Gilbert and Sullivan’s comic operetta H.M.S. Pinafore was a hit in 1878. The very tongue-in-cheek tale of class distinctions in the British Empire seems pretty creaky in 21st-century America. G&S’s topsy-turvy world still has its partisans, but the humor requires some work. Unless it’s in the hands of some very creative theatrical types: I’ve just witnessed that very phenomenon at Actors Theatre of Louisville where a clever troupe from Chicago, The Hypocrites, have been installed for a month-long run of their rendition of the show.
They’ve taken quite a few liberties, most particularly switching the gender of every character. The Pinafore’s captain and crew are all female; the captain’s child, Josephine in the original, is now sweet-tempered Joseph, and the lowly sailor-maid he’s fallen in love with is Ralphina Rackstraw instead of G&S’s Ralph, a hearty young lad.
The music has been abbreviated, but almost all the tunes from the original are present — with lyrics a tad modernized, and accompanied by contemporary instruments ranging from guitar, fiddle and clarinet to ukulele, mandolin, flute, kazoo, saw, drums and more. The 10 actors are equally talent as musicians, and frequently use their instruments to amusing effect — including a slightly rude “mating” of the flute and the clarinet as played by Ralphina and Joseph.
Ramping up the hilarity further, the entire company wears pajamas (with wildly nautical patterns) and floppy slippers. It’s as if we’re at a big sleepover on board the ship, and pillow fights break out with some frequency. Performed on Actors Theatre’s Bingham arena stage, with the audience completely surrounding it, the show features a playful set with a sliding board that delivers performers into a kind of G-rated mosh pit. And not just performers, since one of the Hypocrites standard modes is “promenade-style” performance, which invites members of the audience onstage, seated on benches or even in the pit. Actors use the stepped aisles for some of their entrances and exits, so there is a constant flow of activity. (Two costumed stage managers move audience members out of the way if they’re somewhere that actors need to be.)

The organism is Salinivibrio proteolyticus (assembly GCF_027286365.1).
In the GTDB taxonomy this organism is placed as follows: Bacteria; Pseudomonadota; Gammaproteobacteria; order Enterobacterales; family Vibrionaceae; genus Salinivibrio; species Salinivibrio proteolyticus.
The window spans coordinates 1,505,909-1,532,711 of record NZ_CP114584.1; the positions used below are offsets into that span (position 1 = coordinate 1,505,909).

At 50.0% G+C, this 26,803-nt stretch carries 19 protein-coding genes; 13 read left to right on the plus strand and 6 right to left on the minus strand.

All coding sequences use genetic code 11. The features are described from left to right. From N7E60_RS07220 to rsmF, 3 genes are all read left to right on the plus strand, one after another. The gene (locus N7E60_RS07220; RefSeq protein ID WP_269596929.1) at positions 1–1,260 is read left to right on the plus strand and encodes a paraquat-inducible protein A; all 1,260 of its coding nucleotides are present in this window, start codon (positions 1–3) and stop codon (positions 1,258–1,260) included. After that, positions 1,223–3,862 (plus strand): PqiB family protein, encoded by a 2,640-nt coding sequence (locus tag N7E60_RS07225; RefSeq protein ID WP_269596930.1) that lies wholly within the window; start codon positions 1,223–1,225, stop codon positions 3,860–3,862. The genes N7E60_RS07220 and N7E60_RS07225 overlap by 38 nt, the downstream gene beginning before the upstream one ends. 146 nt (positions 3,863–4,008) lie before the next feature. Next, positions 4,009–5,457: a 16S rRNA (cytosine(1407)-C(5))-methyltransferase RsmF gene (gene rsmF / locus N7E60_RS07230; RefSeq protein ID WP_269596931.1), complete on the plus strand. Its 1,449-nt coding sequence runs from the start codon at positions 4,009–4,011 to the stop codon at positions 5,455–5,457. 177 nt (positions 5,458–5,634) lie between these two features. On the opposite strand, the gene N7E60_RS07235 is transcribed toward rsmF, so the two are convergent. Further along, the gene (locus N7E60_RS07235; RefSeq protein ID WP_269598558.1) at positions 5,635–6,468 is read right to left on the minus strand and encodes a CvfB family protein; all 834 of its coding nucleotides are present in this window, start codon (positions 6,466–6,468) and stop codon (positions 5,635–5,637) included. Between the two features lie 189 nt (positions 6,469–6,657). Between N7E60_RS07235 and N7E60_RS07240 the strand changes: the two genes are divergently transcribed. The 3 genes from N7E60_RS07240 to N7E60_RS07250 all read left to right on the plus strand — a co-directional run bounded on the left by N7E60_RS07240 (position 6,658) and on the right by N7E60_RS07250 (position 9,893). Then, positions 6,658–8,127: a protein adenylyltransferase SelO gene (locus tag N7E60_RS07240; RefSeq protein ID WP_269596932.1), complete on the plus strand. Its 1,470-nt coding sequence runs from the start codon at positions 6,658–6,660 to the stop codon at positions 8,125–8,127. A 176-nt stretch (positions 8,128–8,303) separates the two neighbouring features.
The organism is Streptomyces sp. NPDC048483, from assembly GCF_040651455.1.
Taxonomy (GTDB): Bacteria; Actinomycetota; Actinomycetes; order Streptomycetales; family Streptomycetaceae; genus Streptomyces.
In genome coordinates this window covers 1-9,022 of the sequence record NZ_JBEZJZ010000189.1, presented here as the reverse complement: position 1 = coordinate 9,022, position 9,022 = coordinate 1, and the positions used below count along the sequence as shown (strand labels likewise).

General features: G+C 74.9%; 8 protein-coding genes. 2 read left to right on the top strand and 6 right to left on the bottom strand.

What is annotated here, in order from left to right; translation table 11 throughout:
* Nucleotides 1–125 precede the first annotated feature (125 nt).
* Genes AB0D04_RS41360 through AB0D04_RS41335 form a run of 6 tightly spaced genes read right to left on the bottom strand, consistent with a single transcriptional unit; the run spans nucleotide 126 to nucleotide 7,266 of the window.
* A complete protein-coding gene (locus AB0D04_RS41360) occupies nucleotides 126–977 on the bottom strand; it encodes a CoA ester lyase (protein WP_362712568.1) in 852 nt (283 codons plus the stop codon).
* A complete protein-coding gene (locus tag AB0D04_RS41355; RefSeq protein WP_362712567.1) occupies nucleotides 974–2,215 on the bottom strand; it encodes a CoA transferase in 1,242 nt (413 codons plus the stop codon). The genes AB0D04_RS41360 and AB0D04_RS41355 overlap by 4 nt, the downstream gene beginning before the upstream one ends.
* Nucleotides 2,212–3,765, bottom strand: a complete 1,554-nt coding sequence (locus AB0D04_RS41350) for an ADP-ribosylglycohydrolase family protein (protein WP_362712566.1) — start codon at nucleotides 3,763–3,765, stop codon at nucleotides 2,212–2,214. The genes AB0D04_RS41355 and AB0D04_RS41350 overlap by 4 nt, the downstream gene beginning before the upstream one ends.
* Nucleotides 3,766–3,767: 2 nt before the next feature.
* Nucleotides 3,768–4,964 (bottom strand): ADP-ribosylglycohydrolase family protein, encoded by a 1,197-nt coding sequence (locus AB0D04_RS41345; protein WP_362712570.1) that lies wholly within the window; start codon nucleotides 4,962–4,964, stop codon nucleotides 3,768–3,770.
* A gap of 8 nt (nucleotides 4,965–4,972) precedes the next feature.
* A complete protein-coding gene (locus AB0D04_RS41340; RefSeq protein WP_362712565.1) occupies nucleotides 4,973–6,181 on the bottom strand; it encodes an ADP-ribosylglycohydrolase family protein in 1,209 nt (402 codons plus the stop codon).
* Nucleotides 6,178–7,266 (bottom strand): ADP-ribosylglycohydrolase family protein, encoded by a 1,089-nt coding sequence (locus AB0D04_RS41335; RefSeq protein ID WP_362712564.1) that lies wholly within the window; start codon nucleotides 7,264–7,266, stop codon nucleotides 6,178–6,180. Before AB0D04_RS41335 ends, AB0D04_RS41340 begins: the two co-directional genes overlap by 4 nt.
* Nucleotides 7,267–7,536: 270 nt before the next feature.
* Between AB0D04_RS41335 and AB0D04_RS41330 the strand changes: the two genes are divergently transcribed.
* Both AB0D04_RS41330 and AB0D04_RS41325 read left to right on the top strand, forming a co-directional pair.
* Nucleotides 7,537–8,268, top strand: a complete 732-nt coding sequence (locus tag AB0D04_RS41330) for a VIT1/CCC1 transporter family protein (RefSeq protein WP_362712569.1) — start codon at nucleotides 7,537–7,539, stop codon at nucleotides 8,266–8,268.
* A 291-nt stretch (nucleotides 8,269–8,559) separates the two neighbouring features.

It’s non-stop hilarity — 80 minutes, we’re told, with a one-minute intermission (the house lights come up, the cast and audience exchange a bit of banter and then the second act kicks right in).
There’s a lot of talent in this cast, especially Dana Omar as Ralphina, Doug Pawlik as Joseph, Emily Casey as the Captain, and Lauren Vogel as Dame Jo-Anne Porter (as well as a “sailoress” named Tiff’ni). Comic moments are added by Rob McLean as the sentimental Li’l Buttercup (as the name suggests, usually a sweet middle-aged woman) and Kate Carson-Groner as the spoilsport Dot Dead Eye (instead of the old salt Dick Dead Eye in the original).
It seems to me that Gilbert and Sullivan must be smiling on this inspired adaptation that plugs into the zany spirit of their original implausible but humorous story. Sean Graney, the inventive founder of the Hypocrites, staged the show. He assembled a similar production of The Pirates of Penzance that found its way to Louisville in early 2014; this is a welcome return by a very creative company. Graney has also put together a similarly styled version of The Mikado, which has toured to other cities. I hope it comes to Louisville — or even to Cincinnati. There’s nothing hypocritical about the work of these performers: They’re the real deal.
H.M.S. PINAFORE, presented by Actors Theatre of Louisville, continues through Dec. 13.